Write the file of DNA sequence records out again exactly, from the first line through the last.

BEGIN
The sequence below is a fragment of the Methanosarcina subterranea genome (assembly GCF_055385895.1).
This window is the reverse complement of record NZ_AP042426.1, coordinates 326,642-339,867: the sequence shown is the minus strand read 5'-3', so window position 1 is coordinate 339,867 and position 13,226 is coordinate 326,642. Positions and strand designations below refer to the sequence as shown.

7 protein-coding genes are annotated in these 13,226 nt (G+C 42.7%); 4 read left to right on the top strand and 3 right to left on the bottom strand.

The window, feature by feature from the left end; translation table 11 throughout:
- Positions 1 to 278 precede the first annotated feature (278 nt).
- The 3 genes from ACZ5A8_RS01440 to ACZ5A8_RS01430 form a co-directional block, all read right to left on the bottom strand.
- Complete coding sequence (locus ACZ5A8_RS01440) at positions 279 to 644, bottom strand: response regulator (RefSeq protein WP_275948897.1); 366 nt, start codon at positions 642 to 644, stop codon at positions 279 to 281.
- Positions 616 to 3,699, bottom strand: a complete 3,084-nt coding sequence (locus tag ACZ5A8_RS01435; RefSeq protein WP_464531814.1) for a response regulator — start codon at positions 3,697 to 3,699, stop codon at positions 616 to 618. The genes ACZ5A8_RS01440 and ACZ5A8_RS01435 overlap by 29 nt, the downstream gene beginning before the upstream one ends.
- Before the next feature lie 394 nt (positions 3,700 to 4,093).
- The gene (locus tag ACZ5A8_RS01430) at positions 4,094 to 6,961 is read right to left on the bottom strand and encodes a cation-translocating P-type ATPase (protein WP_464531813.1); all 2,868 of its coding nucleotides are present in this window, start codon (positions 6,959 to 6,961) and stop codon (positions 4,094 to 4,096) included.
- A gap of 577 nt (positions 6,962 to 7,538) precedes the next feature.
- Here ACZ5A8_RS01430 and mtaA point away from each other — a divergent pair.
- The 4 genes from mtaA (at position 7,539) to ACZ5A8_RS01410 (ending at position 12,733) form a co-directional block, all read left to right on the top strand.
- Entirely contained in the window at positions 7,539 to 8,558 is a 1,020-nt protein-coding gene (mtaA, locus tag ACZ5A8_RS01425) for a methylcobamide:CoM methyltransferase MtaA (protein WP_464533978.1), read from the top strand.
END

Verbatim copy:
The sequence below is a fragment of the Methanosarcina subterranea genome (assembly GCF_055385895.1).
This window is the reverse complement of record NZ_AP042426.1, coordinates 326,642-339,867: the sequence shown is the minus strand read 5'-3', so window position 1 is coordinate 339,867 and position 13,226 is coordinate 326,642. Positions and strand designations below refer to the sequence as shown.

7 protein-coding genes are annotated in these 13,226 nt (G+C 42.7%); 4 read left to right on the top strand and 3 right to left on the bottom strand.

The window, feature by feature from the left end; translation table 11 throughout:
- Positions 1 to 278 precede the first annotated feature (278 nt).
- The 3 genes from ACZ5A8_RS01440 to ACZ5A8_RS01430 form a co-directional block, all read right to left on the bottom strand.
- Complete coding sequence (locus ACZ5A8_RS01440) at positions 279 to 644, bottom strand: response regulator (RefSeq protein WP_275948897.1); 366 nt, start codon at positions 642 to 644, stop codon at positions 279 to 281.
- Positions 616 to 3,699, bottom strand: a complete 3,084-nt coding sequence (locus tag ACZ5A8_RS01435; RefSeq protein WP_464531814.1) for a response regulator — start codon at positions 3,697 to 3,699, stop codon at positions 616 to 618. The genes ACZ5A8_RS01440 and ACZ5A8_RS01435 overlap by 29 nt, the downstream gene beginning before the upstream one ends.
- Before the next feature lie 394 nt (positions 3,700 to 4,093).
- The gene (locus tag ACZ5A8_RS01430) at positions 4,094 to 6,961 is read right to left on the bottom strand and encodes a cation-translocating P-type ATPase (protein WP_464531813.1); all 2,868 of its coding nucleotides are present in this window, start codon (positions 6,959 to 6,961) and stop codon (positions 4,094 to 4,096) included.
- A gap of 577 nt (positions 6,962 to 7,538) precedes the next feature.
- Here ACZ5A8_RS01430 and mtaA point away from each other — a divergent pair.
- The 4 genes from mtaA (at position 7,539) to ACZ5A8_RS01410 (ending at position 12,733) form a co-directional block, all read left to right on the top strand.
- Entirely contained in the window at positions 7,539 to 8,558 is a 1,020-nt protein-coding gene (mtaA, locus tag ACZ5A8_RS01425) for a methylcobamide:CoM methyltransferase MtaA (protein WP_464533978.1), read from the top strand.